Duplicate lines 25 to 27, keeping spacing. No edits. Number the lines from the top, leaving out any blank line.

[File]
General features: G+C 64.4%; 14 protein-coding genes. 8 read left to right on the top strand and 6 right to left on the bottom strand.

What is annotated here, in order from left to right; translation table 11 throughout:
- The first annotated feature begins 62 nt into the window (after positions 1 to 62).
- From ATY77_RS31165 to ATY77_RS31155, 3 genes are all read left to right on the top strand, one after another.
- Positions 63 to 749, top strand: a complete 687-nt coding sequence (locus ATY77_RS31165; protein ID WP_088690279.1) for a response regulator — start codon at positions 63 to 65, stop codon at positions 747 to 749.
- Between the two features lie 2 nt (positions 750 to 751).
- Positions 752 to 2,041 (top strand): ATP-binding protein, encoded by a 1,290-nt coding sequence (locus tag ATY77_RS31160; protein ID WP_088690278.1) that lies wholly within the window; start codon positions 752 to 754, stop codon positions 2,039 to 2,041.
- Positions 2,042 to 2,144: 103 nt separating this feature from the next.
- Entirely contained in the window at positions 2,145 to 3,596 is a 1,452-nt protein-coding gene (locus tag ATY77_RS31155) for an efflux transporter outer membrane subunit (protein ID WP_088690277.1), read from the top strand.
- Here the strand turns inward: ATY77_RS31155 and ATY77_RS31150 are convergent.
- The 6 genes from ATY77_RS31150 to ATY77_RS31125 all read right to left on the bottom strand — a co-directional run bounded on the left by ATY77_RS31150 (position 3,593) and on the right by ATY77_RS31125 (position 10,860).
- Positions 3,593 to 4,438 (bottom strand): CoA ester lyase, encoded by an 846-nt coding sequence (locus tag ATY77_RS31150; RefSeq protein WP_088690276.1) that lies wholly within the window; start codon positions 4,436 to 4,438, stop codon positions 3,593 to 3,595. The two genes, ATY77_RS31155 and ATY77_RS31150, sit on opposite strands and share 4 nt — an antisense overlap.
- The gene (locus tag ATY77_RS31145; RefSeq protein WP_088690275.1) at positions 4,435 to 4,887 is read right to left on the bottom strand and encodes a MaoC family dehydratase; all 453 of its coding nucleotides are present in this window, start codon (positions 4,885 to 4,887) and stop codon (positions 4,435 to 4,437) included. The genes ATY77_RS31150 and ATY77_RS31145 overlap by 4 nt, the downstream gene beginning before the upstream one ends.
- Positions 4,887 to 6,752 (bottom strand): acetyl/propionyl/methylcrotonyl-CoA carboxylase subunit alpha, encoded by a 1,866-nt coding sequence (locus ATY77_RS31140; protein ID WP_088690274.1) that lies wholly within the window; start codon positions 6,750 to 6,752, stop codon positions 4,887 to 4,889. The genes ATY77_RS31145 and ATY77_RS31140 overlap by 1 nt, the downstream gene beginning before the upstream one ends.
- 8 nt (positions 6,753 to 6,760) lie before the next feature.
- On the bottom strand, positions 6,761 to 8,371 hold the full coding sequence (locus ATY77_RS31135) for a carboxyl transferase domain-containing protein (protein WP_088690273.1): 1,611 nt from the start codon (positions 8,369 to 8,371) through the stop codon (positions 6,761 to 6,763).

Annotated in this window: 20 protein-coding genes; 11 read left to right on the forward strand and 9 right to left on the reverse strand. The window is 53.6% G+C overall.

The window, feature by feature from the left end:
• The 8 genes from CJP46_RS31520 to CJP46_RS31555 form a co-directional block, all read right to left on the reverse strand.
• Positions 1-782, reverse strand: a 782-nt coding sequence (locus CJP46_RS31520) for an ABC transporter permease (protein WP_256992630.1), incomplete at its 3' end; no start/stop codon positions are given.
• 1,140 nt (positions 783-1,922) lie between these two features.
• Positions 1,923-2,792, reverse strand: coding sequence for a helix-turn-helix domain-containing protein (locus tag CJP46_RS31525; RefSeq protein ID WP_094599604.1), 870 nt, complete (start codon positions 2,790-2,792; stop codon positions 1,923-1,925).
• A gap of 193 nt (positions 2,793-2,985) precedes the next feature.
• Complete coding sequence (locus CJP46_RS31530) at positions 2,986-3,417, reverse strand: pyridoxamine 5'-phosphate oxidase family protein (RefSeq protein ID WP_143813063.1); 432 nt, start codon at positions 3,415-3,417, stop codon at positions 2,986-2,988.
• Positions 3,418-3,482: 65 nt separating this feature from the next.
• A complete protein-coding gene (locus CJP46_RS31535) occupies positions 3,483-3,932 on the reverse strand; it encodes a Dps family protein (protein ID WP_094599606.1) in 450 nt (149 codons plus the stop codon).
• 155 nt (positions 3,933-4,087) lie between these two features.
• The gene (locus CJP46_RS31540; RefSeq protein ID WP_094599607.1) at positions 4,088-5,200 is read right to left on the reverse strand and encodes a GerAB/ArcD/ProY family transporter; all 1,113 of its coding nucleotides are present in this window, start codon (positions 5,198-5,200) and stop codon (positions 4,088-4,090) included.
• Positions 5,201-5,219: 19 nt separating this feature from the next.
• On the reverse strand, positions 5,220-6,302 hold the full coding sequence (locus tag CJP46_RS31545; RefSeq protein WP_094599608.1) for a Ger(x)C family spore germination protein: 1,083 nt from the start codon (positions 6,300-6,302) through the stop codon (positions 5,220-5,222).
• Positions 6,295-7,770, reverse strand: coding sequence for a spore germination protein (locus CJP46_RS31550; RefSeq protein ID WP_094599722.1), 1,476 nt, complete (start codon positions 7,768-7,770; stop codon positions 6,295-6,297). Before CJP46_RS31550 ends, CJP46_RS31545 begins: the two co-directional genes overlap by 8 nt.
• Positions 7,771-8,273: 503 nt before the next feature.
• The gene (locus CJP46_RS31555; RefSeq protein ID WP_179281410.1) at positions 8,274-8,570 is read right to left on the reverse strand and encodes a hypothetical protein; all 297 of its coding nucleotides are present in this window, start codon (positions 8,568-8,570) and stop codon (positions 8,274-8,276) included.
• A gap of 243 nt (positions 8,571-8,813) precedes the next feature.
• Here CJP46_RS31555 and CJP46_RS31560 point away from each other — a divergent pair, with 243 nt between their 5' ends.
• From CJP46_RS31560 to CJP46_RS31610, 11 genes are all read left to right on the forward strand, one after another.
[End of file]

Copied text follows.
• Positions 3,418-3,482: 65 nt separating this feature from the next.
• A complete protein-coding gene (locus CJP46_RS31535) occupies positions 3,483-3,932 on the reverse strand; it encodes a Dps family protein (protein ID WP_094599606.1) in 450 nt (149 codons plus the stop codon).
• 155 nt (positions 3,933-4,087) lie between these two features.